A group exhibition
Exploring how circular economy and open-source knowledge sharing can help reduce waste in design.
Come and meet the designers trashing tradition for an open-source future.
This exhibition is now closed.
How might open-source knowledge sharing solve design's waste problem?
Meet the designers sharing their processes.
Seamstress & costume designer
Architect & furniture designer
Pianist & composer
Artist & designer
Designer & Producer
Concrete & terrazzo artist
Architect & fine furniture designer/ Maker
"I am very interested in nature and our natural environment. When you look at nature you see how all the different organisms have evolved and adapted to suit their environments. I like to think of design in a similar manner. If you look at your work as merely a rung on a ladder, slowly steering products in a certain direction, hopefully simplifying and improving them as we go.”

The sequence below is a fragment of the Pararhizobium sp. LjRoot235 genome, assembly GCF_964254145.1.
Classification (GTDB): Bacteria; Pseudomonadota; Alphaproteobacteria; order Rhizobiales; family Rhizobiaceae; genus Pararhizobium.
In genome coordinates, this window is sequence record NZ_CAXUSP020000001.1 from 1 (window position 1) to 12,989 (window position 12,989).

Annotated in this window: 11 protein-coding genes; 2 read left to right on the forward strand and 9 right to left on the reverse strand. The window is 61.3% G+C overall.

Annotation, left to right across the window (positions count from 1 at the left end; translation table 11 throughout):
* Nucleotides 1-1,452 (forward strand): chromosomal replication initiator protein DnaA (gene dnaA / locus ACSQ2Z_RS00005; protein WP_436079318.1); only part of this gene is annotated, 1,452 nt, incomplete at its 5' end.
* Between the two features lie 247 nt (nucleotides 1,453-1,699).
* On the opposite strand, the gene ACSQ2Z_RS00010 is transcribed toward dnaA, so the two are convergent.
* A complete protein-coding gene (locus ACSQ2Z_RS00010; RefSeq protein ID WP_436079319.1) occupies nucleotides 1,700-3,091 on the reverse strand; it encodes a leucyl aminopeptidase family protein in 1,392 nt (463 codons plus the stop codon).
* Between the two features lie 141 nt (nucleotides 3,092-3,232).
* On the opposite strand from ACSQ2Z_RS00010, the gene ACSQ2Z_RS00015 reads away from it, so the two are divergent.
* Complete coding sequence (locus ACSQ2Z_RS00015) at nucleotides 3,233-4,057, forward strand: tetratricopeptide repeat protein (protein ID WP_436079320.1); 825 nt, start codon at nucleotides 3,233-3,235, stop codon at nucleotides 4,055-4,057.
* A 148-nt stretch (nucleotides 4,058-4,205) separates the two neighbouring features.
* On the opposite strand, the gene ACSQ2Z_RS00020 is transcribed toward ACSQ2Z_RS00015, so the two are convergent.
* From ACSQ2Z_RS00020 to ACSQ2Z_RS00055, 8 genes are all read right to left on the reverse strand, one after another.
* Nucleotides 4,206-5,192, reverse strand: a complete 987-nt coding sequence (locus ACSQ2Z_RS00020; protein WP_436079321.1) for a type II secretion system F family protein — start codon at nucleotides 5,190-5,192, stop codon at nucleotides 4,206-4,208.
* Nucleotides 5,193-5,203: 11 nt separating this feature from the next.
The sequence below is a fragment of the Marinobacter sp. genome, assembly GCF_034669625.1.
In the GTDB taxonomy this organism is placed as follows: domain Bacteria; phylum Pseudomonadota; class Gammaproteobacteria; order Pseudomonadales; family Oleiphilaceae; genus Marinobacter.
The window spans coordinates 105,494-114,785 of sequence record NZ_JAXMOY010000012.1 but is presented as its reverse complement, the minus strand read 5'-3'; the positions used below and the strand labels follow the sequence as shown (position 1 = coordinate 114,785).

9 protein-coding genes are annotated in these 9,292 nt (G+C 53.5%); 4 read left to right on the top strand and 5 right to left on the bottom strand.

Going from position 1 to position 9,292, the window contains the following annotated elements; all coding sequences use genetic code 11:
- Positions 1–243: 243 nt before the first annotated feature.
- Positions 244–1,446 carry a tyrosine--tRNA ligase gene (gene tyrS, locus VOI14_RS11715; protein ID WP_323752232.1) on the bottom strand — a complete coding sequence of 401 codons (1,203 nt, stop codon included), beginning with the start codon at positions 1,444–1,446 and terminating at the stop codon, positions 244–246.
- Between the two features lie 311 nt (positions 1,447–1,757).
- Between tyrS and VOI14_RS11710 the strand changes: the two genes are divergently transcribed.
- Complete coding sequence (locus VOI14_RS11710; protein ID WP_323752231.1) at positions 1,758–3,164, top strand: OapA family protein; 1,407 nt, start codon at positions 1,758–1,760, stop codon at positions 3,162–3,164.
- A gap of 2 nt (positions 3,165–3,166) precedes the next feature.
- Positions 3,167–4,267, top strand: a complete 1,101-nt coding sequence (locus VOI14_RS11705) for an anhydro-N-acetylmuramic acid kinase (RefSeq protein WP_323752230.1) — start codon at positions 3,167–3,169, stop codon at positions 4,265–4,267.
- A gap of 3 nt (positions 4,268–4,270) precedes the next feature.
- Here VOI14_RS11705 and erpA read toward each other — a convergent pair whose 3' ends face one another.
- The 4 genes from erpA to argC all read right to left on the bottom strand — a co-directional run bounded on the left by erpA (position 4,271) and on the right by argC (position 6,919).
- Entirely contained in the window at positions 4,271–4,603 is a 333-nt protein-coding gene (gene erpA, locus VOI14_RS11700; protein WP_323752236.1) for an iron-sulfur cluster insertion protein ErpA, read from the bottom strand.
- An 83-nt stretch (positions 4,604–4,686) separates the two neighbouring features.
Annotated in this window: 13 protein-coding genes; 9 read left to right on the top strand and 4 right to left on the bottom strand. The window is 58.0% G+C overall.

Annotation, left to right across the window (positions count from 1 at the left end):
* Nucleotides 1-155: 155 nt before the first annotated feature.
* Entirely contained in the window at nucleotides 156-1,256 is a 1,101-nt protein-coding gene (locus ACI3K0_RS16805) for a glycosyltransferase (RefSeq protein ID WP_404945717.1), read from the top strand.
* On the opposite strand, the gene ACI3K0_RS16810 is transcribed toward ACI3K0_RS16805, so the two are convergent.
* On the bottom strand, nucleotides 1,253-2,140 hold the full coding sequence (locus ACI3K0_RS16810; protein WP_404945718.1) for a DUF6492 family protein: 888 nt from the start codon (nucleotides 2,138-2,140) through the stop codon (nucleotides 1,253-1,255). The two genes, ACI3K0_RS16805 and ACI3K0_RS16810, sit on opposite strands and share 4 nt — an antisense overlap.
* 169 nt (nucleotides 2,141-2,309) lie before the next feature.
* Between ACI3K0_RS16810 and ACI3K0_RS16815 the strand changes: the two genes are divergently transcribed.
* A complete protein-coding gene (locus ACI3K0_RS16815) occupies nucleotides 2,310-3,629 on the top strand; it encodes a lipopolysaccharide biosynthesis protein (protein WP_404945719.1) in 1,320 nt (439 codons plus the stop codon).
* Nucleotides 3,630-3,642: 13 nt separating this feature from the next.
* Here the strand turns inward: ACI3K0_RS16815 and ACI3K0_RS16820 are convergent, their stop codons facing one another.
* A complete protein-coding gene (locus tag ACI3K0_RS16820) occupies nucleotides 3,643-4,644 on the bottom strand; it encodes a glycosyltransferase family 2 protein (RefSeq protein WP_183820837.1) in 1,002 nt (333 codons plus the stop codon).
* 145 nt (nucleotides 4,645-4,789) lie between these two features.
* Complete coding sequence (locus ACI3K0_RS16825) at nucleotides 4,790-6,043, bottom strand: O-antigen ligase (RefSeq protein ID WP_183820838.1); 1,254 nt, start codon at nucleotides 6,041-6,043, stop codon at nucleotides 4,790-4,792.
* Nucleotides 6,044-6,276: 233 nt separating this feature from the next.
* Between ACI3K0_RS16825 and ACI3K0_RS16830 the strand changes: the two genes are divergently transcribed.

Adam Cornish - Industrial designer
"A critical concept of open-source information is access and empowerment. Our aim is to explore ideas around active participation in encouraging people to consider how they might reuse an item they previously considered to be waste. By investigating cardboard - a readily available material - and using low-tech tech processes, we hope to respond to the issue of waste in an accessible way."
Megan Stewart & Patrick Hayes
"Extensively used in screens and furniture, resin is trending with candy furniture popping up in our instagram feed. Resin is plastic and degrades very slowly hence contaminates our entire ecosystem. During the Covid-19 pandemic, acrylic screens were installed in shops and offices to protect workers, making resin as indispensable as ever. Resin is a cheap and formable thermoplastic but is difficult to recycle. While offcuts can be heat-pressed together to form new sheets, the waste from cutting requires a pyrolysis process, which presents the challenge in the management of this waste. Efficient pyrolysis techniques are key to achieving circular economy."